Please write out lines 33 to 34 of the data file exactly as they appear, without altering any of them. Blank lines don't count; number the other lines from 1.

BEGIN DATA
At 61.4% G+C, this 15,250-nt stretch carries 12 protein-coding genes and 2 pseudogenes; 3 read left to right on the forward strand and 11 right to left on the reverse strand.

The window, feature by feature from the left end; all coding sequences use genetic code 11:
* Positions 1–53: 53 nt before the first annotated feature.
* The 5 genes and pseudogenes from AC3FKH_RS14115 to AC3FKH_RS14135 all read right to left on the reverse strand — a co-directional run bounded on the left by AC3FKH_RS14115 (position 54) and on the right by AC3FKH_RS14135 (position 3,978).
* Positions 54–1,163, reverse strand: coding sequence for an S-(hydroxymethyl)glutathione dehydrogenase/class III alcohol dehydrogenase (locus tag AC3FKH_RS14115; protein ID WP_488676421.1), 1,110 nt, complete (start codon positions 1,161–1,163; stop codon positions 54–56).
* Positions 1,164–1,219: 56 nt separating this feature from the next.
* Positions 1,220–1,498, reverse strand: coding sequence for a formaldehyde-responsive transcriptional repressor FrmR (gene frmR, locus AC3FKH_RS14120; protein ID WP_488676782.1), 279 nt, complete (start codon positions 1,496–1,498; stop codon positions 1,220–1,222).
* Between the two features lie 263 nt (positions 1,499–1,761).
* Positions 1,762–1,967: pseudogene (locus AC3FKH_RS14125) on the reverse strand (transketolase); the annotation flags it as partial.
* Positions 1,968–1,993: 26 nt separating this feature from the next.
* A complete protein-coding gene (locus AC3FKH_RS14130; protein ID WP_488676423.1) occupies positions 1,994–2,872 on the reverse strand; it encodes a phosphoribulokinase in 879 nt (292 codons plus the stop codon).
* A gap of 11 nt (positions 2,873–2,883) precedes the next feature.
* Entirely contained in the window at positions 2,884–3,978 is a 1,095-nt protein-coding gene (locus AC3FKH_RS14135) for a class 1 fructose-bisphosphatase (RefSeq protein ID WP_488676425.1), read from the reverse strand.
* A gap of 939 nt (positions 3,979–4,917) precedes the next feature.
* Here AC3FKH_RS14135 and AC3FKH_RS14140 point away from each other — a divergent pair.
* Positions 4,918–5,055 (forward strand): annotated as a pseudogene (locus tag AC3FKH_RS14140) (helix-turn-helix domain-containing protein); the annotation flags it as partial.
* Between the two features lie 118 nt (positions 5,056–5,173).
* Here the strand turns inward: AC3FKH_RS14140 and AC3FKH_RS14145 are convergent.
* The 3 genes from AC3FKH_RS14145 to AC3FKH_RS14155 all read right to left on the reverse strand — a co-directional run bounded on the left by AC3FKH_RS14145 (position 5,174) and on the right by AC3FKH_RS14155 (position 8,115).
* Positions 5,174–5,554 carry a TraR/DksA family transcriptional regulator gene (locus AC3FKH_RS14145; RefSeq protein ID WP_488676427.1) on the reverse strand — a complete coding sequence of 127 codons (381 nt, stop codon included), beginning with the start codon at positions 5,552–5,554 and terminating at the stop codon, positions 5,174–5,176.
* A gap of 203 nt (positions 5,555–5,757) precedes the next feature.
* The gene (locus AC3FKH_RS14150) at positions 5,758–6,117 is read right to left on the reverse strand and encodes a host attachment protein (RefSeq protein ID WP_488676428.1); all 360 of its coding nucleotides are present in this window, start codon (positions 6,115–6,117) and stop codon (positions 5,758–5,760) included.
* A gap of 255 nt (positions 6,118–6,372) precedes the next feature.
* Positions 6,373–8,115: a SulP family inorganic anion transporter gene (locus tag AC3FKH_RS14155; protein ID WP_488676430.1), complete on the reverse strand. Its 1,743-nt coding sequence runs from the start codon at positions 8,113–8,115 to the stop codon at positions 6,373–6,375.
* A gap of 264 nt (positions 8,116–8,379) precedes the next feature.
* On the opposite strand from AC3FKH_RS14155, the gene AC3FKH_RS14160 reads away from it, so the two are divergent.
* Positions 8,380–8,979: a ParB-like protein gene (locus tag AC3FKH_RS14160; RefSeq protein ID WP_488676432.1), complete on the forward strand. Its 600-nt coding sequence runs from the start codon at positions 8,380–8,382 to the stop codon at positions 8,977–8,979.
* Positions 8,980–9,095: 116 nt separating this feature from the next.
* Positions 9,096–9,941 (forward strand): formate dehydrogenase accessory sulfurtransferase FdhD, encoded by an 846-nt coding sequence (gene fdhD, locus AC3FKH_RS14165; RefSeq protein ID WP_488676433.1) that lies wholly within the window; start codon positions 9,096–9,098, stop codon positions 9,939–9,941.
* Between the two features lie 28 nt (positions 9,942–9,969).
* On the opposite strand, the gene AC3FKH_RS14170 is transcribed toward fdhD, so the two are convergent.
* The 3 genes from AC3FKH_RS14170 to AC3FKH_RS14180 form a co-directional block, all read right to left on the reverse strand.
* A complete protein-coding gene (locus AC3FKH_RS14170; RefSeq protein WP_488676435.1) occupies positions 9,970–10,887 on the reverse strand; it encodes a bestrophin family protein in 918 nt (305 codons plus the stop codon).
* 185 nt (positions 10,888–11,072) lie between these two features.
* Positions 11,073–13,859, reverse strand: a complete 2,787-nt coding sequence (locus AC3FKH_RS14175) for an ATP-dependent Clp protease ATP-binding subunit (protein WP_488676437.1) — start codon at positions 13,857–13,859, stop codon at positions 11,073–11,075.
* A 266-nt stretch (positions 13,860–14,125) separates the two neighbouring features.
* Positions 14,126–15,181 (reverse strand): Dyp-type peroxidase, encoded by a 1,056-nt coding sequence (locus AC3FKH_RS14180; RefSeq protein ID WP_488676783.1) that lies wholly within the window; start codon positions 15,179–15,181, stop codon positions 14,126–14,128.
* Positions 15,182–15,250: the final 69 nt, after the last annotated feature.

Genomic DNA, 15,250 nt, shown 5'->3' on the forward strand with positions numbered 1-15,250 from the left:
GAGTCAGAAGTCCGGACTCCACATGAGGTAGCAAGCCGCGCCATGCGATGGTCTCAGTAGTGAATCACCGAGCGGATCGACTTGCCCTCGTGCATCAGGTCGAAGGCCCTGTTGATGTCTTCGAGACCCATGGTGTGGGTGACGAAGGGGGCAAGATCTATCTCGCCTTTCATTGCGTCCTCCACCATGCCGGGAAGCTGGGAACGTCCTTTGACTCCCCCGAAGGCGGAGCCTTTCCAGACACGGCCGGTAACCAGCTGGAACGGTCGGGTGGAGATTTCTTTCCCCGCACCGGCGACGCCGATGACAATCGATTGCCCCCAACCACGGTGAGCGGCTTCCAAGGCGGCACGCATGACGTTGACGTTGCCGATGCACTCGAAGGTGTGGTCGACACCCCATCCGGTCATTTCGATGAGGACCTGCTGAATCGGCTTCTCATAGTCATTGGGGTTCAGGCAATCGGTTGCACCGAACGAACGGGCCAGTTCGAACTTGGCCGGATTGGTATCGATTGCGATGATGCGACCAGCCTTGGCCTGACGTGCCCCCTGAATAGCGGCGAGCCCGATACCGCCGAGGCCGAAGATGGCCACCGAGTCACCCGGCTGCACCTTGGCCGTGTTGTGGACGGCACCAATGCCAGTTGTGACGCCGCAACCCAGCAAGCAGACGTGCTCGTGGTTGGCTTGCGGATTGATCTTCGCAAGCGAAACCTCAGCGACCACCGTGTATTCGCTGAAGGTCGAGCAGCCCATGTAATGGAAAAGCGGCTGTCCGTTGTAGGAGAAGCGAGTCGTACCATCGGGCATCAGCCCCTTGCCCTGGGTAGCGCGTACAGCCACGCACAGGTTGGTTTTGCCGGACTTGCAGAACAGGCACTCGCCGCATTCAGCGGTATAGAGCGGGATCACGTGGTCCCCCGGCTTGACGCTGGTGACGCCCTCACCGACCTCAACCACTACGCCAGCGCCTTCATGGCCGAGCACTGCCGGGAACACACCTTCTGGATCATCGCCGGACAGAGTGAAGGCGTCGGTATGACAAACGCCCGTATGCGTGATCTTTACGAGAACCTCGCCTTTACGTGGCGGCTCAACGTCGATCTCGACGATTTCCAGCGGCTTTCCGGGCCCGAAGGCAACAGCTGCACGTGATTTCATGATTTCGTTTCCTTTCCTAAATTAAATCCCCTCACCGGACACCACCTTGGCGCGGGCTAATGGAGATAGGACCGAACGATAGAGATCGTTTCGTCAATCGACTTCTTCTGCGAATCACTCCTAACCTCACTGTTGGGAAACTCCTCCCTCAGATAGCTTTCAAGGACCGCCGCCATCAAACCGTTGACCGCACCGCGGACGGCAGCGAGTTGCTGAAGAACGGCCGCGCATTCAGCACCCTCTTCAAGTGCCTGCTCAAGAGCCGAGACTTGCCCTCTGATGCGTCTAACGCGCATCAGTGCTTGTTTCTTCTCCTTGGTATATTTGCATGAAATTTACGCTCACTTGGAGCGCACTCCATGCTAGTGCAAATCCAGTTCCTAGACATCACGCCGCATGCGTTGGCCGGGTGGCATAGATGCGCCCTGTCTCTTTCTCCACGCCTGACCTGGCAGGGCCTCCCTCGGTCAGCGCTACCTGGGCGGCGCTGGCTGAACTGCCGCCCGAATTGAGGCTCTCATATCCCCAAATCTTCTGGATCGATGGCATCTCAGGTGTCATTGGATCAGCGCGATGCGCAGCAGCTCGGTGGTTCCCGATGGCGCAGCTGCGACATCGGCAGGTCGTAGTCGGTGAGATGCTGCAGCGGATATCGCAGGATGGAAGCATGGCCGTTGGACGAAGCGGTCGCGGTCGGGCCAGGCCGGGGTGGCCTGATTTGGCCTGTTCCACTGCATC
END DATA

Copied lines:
* A complete protein-coding gene (locus AC3FKH_RS14170; RefSeq protein WP_488676435.1) occupies positions 9,970–10,887 on the reverse strand; it encodes a bestrophin family protein in 918 nt (305 codons plus the stop codon).
* 185 nt (positions 10,888–11,072) lie between these two features.